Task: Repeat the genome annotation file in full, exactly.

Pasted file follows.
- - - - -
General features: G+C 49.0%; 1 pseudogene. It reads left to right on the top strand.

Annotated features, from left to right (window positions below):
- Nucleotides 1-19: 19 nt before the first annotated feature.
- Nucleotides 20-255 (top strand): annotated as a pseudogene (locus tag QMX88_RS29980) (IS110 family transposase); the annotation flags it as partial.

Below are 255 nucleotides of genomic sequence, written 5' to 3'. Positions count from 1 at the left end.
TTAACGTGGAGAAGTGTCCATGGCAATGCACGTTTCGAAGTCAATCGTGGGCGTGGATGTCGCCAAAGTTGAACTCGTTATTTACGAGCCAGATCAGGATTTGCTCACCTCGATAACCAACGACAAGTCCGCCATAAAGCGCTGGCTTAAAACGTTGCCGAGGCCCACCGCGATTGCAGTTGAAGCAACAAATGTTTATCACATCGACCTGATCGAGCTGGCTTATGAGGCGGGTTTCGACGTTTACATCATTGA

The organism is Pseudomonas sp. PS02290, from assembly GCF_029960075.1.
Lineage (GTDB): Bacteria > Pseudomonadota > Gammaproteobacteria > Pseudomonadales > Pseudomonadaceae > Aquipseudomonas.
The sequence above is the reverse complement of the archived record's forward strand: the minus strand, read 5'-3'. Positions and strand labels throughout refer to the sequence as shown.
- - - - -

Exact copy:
General features: G+C 49.0%; 1 pseudogene. It reads left to right on the top strand.

Annotated features, from left to right (window positions below):
- Nucleotides 1-19: 19 nt before the first annotated feature.
- Nucleotides 20-255 (top strand): annotated as a pseudogene (locus tag QMX88_RS29980) (IS110 family transposase); the annotation flags it as partial.

Below are 255 nucleotides of genomic sequence, written 5' to 3'. Positions count from 1 at the left end.
TTAACGTGGAGAAGTGTCCATGGCAATGCACGTTTCGAAGTCAATCGTGGGCGTGGATGTCGCCAAAGTTGAACTCGTTATTTACGAGCCAGATCAGGATTTGCTCACCTCGATAACCAACGACAAGTCCGCCATAAAGCGCTGGCTTAAAACGTTGCCGAGGCCCACCGCGATTGCAGTTGAAGCAACAAATGTTTATCACATCGACCTGATCGAGCTGGCTTATGAGGCGGGTTTCGACGTTTACATCATTGA

The organism is Pseudomonas sp. PS02290, from assembly GCF_029960075.1.
Lineage (GTDB): Bacteria > Pseudomonadota > Gammaproteobacteria > Pseudomonadales > Pseudomonadaceae > Aquipseudomonas.
The sequence above is the reverse complement of the archived record's forward strand: the minus strand, read 5'-3'. Positions and strand labels throughout refer to the sequence as shown.